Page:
Illegal immigration in Ghana

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The Ghana Immigration Service (GIS) is in charge of the removal and deportation of illegal immigrants in Ghana.[1][2]

The Ghanaian government has agreed to work with other Government and international agencies to prevent illegal immigration inside and outside the country.[3][4]

Terminology[edit]

Illegal immigration describes people entering a country without formal permission. There are many views on illegal immigration, depending on political standpoint:[5]

  • illegal alien
  • illegal immigrant
  • clandestine workers
  • sans papiers / "without papers"
  • irregular immigrant/migrant/alien/worker/resident
  • people "hiding/living/staying/working/ in the shadows"
  • undocumented immigrant/migrant/alien/worker/resident
  • unauthorized immigrant/migrant/alien/worker/resident
  • paperless immigrant/migrant/alien/worker/resident
  • immigrant "without immigration/legal status"
  • out of status immigrant/migrant/alien/worker/resident
  • unnaturalized immigrant/migrant/alien/worker/resident
  • boat people

Many types of migrants are considered illegal immigrant, this includes those without any travel documents, refugee, runaway workers, workers working in different sectors than those stated in their work permit, overstay, fake travel documents, fake work permit, fake Ghana Card, fake UN Cards, stateless people as well as those born in Ghana by illegal immigrants.

Demographics[edit]

In 2010, it was estimated by the Ghanaian government that there were 3.1 million aliens and that the number of illegal immigrants was as high as 3.1 million in both South and North Ghana, including refugees. The nations home to the highest percentages of the illegal immigrant population were Nigeria, Burkina Faso, Mali, Togo, Ivory Coast, Benin, Liberia, Niger, and Cameroon.[6] From a little over 3,000,000 as at 1952/53 Ghana population had steadily grown to nearly 6,000,000 between 1957 and 1960 mainly through immigration at the time of the "Ghana Aliens Compliance Order" with foreigners alone forming over 20% of Ghana’s population in the 1960s.[7] By reason of reversal of frontier rules due to changes in government and deportation policies, Ghana in 2013 houses approximately 20 million inhabitants.[7] An overwhelming majority of beggars on the streets of Ghana in Accra, Kumasi, Tamale, Takoradi and the major Regional and District capitals are illegal immigrants.[8][7]

Source countries by types of activity[edit]

Illegal Immigrants[edit]

Due to Ghana's emerging economy and rapidly developing standard of living; thousands of illegal immigrants have smuggled into Ghana to seek greener pastures.[9] In 2013, Ghana began the deportation of all illegal immigrants in Ghana for illegally engaging in the Ghana mining (galamsey), agriculture, and retailing industries; among other crimes.[9][10] Illegal immigrants and aliens in Ghana specifically concluded; 2.6 million Nigerian nationals,[11] 0.3 million Burkinabe nationals,[11] Togolese, Ivorians, Nigeriens, Malians; and mostly nationals from west Africa and elsewhere in Africa 0.2 million.[9][10]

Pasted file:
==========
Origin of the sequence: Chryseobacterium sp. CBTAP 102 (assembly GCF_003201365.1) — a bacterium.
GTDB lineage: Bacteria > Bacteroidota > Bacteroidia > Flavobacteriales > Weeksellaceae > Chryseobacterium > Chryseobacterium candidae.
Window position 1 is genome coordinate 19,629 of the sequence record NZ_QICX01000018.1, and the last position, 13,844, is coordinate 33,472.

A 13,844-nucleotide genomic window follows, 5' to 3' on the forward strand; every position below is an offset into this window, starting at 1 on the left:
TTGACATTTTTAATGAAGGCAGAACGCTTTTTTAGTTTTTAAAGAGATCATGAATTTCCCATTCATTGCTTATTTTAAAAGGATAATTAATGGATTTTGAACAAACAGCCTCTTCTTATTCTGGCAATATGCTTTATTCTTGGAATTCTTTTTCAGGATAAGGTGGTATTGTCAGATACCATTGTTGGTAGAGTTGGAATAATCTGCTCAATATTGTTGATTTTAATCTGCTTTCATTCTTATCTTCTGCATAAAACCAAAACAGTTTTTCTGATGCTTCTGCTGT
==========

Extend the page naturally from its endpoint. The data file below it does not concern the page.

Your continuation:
Crackdown and Deportation[edit]

Ghana Aliens Compliance Order (GACO)[edit]

In 1969, under the "Ghana Aliens Compliance Order" (GACO) enacted by Ghanaian Prime Minister Kofi Abrefa Busia;[7] Nigerians and other African and non-African immigrants were forced to leave Ghana as they made up 20 percent of Ghana's population at the time,[7] and Ghana deported over 3 million Nigerians and other African and non-African immigrants in 3 months.[12] In April 2013, 120 foreign Chinese nationals were deported from Ghana for illegally engaging in mining and possessing false work permits.[13] More Chinese nationals have been deported since then.

References[edit]

  1. ^ "Illegal immigrants". Ghana Broadcasting Corporation. Retrieved 2012-04-06. 
  2. ^ "40 Chinese immigrants arrested". The Chronicle. Retrieved 2012-04-06. 
  3. ^ "Ghanaian Minister visit to INTERPOL focuses on ways to enhance cooperation". Interpol. Retrieved 2012-04-06. 
  4. ^ "Ghana: EU to Assist Government Combat Illegal Immigration". AllAfrica.com. Retrieved 2012-04-06. 
  5. ^ "illegal alien". Dictionary.com Unabridged. April 2011. 
  6. ^ "Undocumented Migrant & Refugee". FIDH. FIDH. Retrieved 13 June 2013. 
  7. ^ a b c d e "Ghana Owes no Apology to Anybody for Aliens Compliance Order". vibeghana.com. 14 April 2013. Retrieved 13 June 2013. 
  8. ^ Holger, Weiss (2007). Research Report No. 133 (PDF). Stockholm, Sweden: Nordiska Afrikainstitutet. p. 180. ISBN 978-91-7106-598-8. 
  9. ^ a b c "Ghana To Deport Illegal Immigrants". peacefmonline.com. Retrieved 13 June 2013. 
  10. ^ a b "Ghana to crack down on foreigners engaged in illegal mining". Global Times. 2 February 2013. Retrieved 13 June 2013.  |first1= missing |last1= in Authors list (help)
  11. ^ a b "Foreigners in Ghana". ghanaweb.com. Retrieved 13 June 2013. 
  12. ^ "The History of Ghana’s 1969 Aliens Compliance Order". davidson.edu. 29 March 2012. Retrieved 13 June 2013. 
  13. ^ "Ghana to deport 120 Chinese for illegal mining". nydailynews.com. Daily News. Retrieved 13 June 2013. 

External links[edit]